Sex offenders targeted for move
The pair were living in a halfway house in Waianae with two other sex offenders
The Hawaii Paroling Authority has taken steps to remove two sex offenders who were living in a Waianae halfway house with two other convicted sex offenders.
This follows a Waianae Neighborhood Board's resolution seeking follow-up to ensure that registered sex offenders' addresses are complete and updated. The board expressed concern that some of the 93 convicted sex offenders on the Waianae Coast live near schools or may be living together.
Hawaii Paroling Authority Administrator Tommy Johnson took action once it was brought to his attention.
He said there were a total of six to eight persons on parole or probation living in a "clean and sober home."
On Thursday, the Honolulu Police Department responded by letter to the neighborhood board's resolution, saying it would work together with local and state agencies to step up enforcement of those listed on the sex offender registry.
Johnson said none of the four Waianae residents had sexually assaulted children, although there are convicted child sex offenders living in Waianae.
Johnson said it is difficult to enforce, but there are stringent restrictions for child sex offenders, such as not being permitted to hang out in areas frequented by children.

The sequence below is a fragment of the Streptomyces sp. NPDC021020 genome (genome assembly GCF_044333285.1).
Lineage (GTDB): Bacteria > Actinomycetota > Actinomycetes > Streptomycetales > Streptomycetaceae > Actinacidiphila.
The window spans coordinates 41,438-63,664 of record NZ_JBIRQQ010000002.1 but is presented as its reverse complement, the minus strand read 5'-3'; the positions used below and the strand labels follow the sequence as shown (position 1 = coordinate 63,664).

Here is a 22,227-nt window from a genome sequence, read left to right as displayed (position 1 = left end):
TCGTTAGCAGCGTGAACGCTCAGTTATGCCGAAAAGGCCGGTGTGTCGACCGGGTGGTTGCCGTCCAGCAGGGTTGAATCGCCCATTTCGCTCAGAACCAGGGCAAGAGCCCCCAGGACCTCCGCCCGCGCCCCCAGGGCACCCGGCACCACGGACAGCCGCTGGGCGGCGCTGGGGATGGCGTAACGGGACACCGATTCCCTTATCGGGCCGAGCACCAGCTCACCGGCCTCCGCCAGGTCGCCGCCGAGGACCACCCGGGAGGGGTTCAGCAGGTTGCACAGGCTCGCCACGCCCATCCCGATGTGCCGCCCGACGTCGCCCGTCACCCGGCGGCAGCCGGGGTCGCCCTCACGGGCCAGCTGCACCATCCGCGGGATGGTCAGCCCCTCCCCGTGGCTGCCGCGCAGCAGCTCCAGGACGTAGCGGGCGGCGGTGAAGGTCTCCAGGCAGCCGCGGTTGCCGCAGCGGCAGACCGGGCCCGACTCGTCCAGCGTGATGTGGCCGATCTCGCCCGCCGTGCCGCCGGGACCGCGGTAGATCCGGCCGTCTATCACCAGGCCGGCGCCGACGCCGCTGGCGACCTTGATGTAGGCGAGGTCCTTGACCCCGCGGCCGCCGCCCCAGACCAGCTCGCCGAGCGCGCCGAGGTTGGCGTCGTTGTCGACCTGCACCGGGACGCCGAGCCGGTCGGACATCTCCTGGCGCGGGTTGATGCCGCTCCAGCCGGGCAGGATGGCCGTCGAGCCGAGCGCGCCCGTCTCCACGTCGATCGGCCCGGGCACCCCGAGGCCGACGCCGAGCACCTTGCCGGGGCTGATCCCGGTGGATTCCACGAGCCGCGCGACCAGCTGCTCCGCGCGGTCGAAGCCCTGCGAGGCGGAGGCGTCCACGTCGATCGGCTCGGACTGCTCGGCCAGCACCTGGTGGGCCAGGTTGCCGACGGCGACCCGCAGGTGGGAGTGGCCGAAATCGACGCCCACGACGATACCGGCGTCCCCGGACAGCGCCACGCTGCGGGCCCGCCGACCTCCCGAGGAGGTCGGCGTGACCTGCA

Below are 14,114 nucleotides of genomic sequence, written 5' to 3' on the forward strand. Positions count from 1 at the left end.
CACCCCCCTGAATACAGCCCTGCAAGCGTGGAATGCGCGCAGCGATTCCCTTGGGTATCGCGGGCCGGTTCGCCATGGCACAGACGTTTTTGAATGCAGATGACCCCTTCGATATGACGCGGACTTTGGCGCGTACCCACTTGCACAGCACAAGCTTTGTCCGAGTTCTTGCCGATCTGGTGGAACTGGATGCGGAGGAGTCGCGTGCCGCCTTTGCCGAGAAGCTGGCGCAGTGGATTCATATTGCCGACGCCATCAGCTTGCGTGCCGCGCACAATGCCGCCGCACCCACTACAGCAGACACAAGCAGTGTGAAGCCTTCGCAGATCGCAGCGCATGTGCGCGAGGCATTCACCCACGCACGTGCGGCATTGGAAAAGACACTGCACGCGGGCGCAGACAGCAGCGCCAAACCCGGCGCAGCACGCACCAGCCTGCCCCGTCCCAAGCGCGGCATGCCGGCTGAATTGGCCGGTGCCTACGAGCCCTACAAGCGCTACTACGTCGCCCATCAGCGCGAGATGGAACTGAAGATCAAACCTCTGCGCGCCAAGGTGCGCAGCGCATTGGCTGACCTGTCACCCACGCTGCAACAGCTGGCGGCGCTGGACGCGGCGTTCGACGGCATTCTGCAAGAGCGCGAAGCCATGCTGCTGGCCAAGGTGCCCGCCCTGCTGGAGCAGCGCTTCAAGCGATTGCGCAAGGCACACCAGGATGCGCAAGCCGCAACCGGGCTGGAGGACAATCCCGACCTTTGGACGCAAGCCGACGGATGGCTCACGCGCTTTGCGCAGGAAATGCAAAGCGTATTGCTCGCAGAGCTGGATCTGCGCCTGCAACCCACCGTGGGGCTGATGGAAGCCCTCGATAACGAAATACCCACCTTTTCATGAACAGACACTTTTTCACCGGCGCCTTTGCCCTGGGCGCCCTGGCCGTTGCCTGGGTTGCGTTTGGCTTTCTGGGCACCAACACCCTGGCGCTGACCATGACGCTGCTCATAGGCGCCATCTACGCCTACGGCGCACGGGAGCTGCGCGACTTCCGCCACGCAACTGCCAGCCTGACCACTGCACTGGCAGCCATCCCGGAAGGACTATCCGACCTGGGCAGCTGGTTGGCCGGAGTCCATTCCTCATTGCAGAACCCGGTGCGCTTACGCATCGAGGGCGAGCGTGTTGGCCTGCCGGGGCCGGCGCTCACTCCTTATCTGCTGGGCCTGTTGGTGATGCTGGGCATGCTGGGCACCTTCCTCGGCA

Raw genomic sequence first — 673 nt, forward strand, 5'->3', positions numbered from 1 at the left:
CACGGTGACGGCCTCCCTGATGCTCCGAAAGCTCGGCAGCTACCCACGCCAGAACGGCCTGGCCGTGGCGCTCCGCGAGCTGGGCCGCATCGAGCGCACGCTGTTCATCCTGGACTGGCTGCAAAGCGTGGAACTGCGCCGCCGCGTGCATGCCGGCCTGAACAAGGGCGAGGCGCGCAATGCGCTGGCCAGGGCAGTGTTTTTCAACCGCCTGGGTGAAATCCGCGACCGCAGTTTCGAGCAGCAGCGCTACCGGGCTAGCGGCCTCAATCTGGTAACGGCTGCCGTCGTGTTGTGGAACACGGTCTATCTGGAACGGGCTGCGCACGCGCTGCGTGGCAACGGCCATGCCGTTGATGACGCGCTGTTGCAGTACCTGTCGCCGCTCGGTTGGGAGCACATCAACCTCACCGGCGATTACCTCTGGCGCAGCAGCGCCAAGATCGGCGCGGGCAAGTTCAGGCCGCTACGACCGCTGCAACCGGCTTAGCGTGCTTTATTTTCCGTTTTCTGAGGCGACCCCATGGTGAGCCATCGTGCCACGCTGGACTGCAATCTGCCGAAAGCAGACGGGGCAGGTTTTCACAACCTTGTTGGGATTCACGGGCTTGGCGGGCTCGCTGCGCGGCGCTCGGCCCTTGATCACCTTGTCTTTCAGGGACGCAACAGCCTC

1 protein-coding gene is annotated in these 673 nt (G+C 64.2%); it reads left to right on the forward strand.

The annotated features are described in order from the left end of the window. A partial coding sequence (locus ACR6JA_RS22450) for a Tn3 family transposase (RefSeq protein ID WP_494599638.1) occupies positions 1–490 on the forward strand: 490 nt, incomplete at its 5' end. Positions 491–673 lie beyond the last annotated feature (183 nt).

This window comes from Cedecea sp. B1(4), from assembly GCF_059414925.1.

"If they are on parole, we keep a pretty tight rein on sexual offenders," he said, with frequent drug testing, field visits, rehabilitation and counseling.
Johnson said part of the problem is finding affordable housing for parolees.
He noted that listed on the registry are either those in prison, on probation, parolees or others who have completed probation and/or parole who are not being supervised.
Those unsupervised must check in on their own and provide a current address.
A bill passed last year would require a public informational meeting before a county permit can be issued for a halfway house for people released from a prison or mental hospital or receiving substance abuse or sex offender treatment.
But the law does not require the zoning commission to accept the community's recommendation.
Also the Department of Health licenses halfway houses which hold training or dispense medication, but not "clean and sober homes" where people simply live, Johnson said.
A city ordinance restricts more than five unrelated adults from living together, and those homes may have to be zoned as a structural living facility, he said.
Sen. Colleen Hanabusa (D-Waianae), who worked on getting the state laws passed with both the halfway houses and the registry, said, "The community may have the information (on the sex offender registry), but until they take it upon themselves to look at it and to bring it to people like Tommy Johnson's attention, it just sort of slides."